With 2022 now in the past, key players in the transportation industry are reflecting on the wins, losses, and toss-ups of 2022. For UPS, the end-of-year peak season shipping boom gave them a chance to strut their stuff, while for FedEx CEO Raj Subramaniam, 2022 held challenge after challenge. Regardless of whether 2022 offered shippers a smooth ride or a bumpy road, it’s time to reflect and prepare for 2023. Here’s what you need to know about the latest news and trends in an industry that’s always moving.
In a Jan. 6 post, parcel delivery giant UPS announced that it had led the parcel delivery industry in on-time peak season performance for the fifth consecutive year. The results came from delivery consultancy ShipMatrix, whose annual review of the parcel delivery industry has become a benchmark for carrier performance.
From Nov. 25 to Dec. 24, UPS delivered 97.5% of packages on time. Meanwhile, primary competitor FedEx delivered 95.2% of packages on time. The USPS came third with a 94.3% on-time delivery rate.
For new FedEx CEO Raj Subramaniam, 2022 was a year of challenges. Appointed CEO in June, Subramaniam’s tenure began with an extensive, network-wide overhaul, set to cost $2 billion. However, shortly after Subramaniam started working to implement his vision for the carrier, FedEx contractor Spencer Patton led a rebellion among contractors struggling with high operating costs due to inflation.
Despite having navigated tense contractor conflicts in 2022, 2023 and its volume shortage are sure to bring new challenges to the parcel delivery giant, as Supply Chain Dive reports: “...the company has shifted into a cost-cutting mode to shield itself from macroeconomic pressures as it waits for volumes to recover.”
As rates continue to fall, industry metrics are beginning to reflect a new reality for the transportation market. The Logistics Managers Index (LMI) showed a reading of 36.9% for December, marking the metric’s fastest decline ever recorded. If the LMI, which surveys supply chain industry leaders, has a reading above 50, it means there has been growth in the market, while any reading below fifty indicates market contraction. According to FreightWaves, “Transportation utilization (48.1) fell into contraction territory for the first time since April 2020, while transportation capacity (69.5) expanded at a historically high but more tepid pace.”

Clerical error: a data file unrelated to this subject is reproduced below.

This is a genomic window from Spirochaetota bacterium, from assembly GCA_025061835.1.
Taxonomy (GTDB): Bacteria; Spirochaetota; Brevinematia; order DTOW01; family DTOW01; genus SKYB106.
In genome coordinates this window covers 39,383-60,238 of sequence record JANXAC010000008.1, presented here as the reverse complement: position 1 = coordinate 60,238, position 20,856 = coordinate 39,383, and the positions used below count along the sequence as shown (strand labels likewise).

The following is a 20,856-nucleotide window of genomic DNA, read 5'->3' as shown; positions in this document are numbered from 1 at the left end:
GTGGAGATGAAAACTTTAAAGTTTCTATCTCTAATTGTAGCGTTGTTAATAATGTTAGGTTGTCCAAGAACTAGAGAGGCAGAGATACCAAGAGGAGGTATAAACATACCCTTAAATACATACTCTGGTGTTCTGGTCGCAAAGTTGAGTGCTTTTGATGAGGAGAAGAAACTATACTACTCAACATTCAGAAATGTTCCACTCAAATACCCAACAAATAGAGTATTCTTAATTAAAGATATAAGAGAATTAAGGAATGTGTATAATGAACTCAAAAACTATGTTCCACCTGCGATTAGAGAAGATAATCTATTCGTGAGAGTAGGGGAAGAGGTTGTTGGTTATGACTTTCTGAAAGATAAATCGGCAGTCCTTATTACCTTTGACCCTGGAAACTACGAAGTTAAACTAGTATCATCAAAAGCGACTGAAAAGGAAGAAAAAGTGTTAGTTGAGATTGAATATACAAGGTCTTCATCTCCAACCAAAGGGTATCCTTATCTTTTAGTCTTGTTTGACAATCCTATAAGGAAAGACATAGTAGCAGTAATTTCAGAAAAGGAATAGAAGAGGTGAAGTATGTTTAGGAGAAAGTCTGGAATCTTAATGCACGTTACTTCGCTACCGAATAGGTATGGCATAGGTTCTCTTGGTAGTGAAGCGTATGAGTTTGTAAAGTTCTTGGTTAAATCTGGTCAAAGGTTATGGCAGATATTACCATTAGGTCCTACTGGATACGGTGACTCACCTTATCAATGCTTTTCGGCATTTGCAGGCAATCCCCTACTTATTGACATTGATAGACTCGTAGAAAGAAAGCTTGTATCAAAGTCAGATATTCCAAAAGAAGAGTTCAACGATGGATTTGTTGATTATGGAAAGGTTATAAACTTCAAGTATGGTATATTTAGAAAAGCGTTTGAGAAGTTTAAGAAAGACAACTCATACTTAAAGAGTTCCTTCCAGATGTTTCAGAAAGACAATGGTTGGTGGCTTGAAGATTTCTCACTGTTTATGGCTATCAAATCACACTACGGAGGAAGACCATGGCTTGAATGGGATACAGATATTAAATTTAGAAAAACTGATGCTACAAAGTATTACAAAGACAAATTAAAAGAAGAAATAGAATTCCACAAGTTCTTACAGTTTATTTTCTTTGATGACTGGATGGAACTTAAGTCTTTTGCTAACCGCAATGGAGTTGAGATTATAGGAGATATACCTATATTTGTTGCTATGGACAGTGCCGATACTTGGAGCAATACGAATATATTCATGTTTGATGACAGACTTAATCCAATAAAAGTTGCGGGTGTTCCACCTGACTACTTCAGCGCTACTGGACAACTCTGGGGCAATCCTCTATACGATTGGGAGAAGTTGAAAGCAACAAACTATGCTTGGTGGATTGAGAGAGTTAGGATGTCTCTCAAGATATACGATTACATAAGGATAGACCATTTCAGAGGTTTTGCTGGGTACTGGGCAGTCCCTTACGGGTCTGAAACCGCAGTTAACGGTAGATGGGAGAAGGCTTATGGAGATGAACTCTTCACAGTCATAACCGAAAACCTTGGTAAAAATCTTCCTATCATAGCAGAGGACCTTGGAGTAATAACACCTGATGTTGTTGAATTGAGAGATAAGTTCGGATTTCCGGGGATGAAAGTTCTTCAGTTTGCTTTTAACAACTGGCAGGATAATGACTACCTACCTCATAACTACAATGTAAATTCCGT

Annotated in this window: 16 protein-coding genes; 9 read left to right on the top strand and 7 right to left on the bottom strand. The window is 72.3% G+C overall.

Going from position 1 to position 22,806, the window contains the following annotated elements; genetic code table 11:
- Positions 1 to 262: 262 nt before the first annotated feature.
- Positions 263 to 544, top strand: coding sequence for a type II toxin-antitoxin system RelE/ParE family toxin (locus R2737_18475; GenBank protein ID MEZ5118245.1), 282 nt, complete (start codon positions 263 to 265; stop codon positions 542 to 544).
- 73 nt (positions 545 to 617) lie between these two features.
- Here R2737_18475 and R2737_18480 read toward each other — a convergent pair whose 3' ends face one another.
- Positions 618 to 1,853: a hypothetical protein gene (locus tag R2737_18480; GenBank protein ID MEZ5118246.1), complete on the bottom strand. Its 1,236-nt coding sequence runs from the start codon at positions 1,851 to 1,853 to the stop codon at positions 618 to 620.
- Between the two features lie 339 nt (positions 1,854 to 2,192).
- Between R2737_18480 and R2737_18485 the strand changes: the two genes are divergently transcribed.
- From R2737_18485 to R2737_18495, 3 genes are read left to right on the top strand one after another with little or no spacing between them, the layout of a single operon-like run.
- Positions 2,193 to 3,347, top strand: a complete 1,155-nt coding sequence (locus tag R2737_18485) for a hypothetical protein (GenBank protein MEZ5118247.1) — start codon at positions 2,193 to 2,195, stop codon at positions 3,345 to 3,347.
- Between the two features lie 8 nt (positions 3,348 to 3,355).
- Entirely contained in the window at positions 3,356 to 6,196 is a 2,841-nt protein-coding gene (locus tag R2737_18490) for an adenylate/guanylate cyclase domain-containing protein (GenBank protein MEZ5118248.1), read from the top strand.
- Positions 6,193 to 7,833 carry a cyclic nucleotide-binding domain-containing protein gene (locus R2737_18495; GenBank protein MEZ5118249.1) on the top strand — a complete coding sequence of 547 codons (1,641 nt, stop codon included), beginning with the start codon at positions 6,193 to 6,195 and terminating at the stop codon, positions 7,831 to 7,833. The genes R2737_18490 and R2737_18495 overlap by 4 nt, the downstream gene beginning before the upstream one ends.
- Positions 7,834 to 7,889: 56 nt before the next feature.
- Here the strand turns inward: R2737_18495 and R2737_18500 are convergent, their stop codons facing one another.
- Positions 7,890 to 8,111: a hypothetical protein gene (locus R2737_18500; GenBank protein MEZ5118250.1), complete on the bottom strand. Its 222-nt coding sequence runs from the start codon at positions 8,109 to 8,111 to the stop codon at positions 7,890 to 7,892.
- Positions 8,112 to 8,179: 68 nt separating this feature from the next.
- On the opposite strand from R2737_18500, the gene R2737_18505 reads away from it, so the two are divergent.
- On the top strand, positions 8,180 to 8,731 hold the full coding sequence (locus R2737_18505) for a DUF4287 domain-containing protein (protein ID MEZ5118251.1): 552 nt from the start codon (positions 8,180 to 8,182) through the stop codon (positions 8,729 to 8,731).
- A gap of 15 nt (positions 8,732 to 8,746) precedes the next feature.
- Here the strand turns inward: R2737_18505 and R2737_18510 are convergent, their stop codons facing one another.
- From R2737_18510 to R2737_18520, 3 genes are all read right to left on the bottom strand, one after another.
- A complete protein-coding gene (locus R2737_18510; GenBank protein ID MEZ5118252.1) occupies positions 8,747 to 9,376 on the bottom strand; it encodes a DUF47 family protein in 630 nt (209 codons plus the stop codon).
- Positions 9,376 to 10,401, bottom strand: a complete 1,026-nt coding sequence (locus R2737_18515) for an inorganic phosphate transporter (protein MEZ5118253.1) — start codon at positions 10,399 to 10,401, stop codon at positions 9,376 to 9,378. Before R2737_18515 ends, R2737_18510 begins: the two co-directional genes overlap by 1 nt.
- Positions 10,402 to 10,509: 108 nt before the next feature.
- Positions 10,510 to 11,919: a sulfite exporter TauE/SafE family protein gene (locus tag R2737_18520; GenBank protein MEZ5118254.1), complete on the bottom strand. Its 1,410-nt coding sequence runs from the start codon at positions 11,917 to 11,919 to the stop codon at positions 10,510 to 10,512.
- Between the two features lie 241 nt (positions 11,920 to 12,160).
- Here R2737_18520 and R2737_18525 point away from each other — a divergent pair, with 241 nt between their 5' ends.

The fall in utilization and pricing, accompanied by a rising capacity reading, reveals a growing crisis in the transportation industry. A far cry from pandemic-era capacity shortages, today's shippers are struggling to find the freight volumes they need to remain competitive in a high-stakes transportation marketplace.
Walmart completed over 6,000 drone deliveries in 2022 through its partnership with drone delivery companies DroneUp, Flytrex, and Zipline. Walmart now offers customers drone delivery service through these vendors in Arizona, Arkansas, Florida, North Carolina, Texas, Utah, and Virginia.
In the new year, the company hopes to expand drone delivery. “I’m incredibly proud of our team for creating the largest drone delivery footprint of any U.S. retailer and providing customers with an incredibly fast – and innovative – option for delivery,” said Vik Gopalakrishnan, Walmart’s U.S. Vice President of Innovation and Automation. “We’re encouraged by the positive response from customers and look forward to making even more progress in 2023.”
In a blow to shippers weary after a year of rate increases from parcel delivery giants, UPS has announced that peak-season surcharges will remain for certain packages and services into the new year. Generally, surcharges disappear following the end of the peak season volume crunch. However, this year, UPS says that a challenging inflationary landscape is forcing the parcel carrier to leave surcharges in place.